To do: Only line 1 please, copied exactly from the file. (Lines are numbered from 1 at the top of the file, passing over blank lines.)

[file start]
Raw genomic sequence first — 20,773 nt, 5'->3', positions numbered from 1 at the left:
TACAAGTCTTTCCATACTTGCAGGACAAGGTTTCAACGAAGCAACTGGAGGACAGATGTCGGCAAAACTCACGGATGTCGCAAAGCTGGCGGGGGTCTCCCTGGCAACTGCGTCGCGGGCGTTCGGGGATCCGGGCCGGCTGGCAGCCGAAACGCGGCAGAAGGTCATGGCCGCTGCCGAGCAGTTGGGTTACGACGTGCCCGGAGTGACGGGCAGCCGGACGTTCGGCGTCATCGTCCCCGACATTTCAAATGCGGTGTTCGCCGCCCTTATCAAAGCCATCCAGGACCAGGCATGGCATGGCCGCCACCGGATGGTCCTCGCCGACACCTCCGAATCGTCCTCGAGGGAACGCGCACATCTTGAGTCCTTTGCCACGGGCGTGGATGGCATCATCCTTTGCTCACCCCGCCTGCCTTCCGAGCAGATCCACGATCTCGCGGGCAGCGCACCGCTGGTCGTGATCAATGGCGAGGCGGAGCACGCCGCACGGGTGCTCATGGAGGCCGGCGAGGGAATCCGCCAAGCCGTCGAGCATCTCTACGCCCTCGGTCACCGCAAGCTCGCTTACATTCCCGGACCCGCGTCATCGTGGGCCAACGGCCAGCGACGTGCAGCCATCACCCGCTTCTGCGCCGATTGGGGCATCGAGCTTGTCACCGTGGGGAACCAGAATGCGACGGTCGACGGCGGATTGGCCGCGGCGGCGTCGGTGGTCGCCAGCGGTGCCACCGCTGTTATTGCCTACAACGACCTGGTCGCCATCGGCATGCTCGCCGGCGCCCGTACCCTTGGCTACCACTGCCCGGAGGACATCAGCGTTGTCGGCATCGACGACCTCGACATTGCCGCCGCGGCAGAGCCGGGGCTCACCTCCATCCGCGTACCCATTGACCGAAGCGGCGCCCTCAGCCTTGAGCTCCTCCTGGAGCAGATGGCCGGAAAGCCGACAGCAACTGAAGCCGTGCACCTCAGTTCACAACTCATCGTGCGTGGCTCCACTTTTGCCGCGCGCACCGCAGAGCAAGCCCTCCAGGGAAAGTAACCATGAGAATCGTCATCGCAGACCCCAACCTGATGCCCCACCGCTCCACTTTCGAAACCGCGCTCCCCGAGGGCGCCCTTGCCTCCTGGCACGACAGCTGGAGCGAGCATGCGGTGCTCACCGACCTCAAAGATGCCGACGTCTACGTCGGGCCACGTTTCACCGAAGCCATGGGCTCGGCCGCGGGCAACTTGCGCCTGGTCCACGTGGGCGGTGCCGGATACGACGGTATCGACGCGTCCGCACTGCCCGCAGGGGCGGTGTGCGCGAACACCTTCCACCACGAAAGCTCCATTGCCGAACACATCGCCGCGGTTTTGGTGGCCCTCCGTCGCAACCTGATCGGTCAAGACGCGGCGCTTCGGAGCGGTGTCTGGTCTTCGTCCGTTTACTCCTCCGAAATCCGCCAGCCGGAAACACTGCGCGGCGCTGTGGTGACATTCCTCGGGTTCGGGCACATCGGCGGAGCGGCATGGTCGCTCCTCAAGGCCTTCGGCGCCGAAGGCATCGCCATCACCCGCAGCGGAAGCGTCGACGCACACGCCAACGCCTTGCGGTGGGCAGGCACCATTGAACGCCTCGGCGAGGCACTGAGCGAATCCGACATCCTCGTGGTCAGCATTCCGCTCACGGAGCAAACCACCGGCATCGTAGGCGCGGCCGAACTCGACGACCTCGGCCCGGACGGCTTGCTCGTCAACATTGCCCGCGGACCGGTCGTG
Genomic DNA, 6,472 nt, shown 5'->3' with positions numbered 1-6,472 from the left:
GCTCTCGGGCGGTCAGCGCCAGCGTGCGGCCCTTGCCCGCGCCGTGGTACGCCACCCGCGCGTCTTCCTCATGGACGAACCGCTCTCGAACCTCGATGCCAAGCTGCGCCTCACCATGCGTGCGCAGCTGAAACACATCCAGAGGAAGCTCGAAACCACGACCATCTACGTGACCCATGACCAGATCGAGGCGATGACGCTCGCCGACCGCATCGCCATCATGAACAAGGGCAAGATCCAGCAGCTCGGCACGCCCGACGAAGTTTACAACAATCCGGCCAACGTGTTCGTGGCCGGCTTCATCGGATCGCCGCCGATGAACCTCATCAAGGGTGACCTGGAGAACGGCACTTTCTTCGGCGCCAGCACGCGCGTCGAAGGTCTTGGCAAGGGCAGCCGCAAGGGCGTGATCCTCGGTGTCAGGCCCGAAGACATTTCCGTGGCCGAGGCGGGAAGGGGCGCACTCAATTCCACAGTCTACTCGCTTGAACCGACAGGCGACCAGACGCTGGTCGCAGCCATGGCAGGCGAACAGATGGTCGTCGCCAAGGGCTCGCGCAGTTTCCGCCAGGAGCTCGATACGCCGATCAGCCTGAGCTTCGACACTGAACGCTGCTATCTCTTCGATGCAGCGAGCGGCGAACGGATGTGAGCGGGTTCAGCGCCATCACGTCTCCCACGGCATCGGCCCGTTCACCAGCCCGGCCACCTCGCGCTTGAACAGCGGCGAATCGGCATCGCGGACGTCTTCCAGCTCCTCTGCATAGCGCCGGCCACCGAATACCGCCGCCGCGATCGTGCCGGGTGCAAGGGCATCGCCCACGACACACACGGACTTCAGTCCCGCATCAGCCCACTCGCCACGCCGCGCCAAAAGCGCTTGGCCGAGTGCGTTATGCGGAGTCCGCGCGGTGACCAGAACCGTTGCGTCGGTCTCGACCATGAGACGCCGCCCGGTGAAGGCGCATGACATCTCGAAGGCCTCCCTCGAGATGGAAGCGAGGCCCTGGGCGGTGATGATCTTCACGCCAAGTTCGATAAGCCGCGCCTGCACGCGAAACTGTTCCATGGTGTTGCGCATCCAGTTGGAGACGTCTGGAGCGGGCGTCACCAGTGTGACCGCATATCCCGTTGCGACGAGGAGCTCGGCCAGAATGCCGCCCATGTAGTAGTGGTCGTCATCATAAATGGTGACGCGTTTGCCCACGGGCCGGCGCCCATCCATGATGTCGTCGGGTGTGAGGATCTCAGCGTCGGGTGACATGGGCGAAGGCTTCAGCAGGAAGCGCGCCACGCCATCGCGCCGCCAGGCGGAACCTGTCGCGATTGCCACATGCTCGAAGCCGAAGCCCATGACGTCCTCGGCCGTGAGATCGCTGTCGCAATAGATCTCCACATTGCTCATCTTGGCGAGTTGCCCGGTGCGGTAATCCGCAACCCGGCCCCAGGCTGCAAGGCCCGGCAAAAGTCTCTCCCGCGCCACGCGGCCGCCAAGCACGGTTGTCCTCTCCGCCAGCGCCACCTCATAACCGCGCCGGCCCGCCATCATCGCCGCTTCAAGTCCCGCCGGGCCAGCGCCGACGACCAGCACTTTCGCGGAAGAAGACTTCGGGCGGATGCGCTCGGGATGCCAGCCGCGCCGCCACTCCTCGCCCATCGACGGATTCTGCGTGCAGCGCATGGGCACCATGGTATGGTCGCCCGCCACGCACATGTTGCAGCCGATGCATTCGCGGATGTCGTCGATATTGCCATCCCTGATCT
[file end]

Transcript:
Raw genomic sequence first — 20,773 nt, 5'->3', positions numbered from 1 at the left: